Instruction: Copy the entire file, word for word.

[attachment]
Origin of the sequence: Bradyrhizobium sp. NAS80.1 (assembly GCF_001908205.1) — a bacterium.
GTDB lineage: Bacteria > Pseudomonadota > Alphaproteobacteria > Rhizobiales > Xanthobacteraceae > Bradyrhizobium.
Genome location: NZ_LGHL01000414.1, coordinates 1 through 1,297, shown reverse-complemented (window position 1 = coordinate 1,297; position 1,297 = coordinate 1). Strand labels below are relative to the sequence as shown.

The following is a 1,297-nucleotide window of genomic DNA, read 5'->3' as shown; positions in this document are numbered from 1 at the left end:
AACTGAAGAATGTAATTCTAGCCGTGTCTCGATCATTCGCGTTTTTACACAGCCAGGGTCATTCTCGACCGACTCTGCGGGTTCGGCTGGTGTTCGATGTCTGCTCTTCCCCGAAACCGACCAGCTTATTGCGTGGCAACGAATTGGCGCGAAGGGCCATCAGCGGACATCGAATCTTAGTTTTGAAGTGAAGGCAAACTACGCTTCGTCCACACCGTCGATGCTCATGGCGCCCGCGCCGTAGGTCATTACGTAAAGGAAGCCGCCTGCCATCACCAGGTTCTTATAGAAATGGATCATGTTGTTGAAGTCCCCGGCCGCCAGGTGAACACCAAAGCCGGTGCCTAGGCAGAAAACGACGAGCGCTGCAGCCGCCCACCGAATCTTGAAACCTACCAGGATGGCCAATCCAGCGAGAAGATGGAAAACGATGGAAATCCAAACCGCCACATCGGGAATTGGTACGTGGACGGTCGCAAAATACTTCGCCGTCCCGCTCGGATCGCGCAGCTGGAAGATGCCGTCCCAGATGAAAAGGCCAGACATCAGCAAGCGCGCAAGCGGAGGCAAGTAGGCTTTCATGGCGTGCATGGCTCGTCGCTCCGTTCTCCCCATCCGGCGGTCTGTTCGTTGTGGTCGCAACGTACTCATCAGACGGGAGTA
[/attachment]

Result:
Origin of the sequence: Bradyrhizobium sp. NAS80.1 (assembly GCF_001908205.1) — a bacterium.
GTDB lineage: Bacteria > Pseudomonadota > Alphaproteobacteria > Rhizobiales > Xanthobacteraceae > Bradyrhizobium.
Genome location: NZ_LGHL01000414.1, coordinates 1 through 1,297, shown reverse-complemented (window position 1 = coordinate 1,297; position 1,297 = coordinate 1). Strand labels below are relative to the sequence as shown.

The following is a 1,297-nucleotide window of genomic DNA, read 5'->3' as shown; positions in this document are numbered from 1 at the left end:
AACTGAAGAATGTAATTCTAGCCGTGTCTCGATCATTCGCGTTTTTACACAGCCAGGGTCATTCTCGACCGACTCTGCGGGTTCGGCTGGTGTTCGATGTCTGCTCTTCCCCGAAACCGACCAGCTTATTGCGTGGCAACGAATTGGCGCGAAGGGCCATCAGCGGACATCGAATCTTAGTTTTGAAGTGAAGGCAAACTACGCTTCGTCCACACCGTCGATGCTCATGGCGCCCGCGCCGTAGGTCATTACGTAAAGGAAGCCGCCTGCCATCACCAGGTTCTTATAGAAATGGATCATGTTGTTGAAGTCCCCGGCCGCCAGGTGAACACCAAAGCCGGTGCCTAGGCAGAAAACGACGAGCGCTGCAGCCGCCCACCGAATCTTGAAACCTACCAGGATGGCCAATCCAGCGAGAAGATGGAAAACGATGGAAATCCAAACCGCCACATCGGGAATTGGTACGTGGACGGTCGCAAAATACTTCGCCGTCCCGCTCGGATCGCGCAGCTGGAAGATGCCGTCCCAGATGAAAAGGCCAGACATCAGCAAGCGCGCAAGCGGAGGCAAGTAGGCTTTCATGGCGTGCATGGCTCGTCGCTCCGTTCTCCCCATCCGGCGGTCTGTTCGTTGTGGTCGCAACGTACTCATCAGACGGGAGTA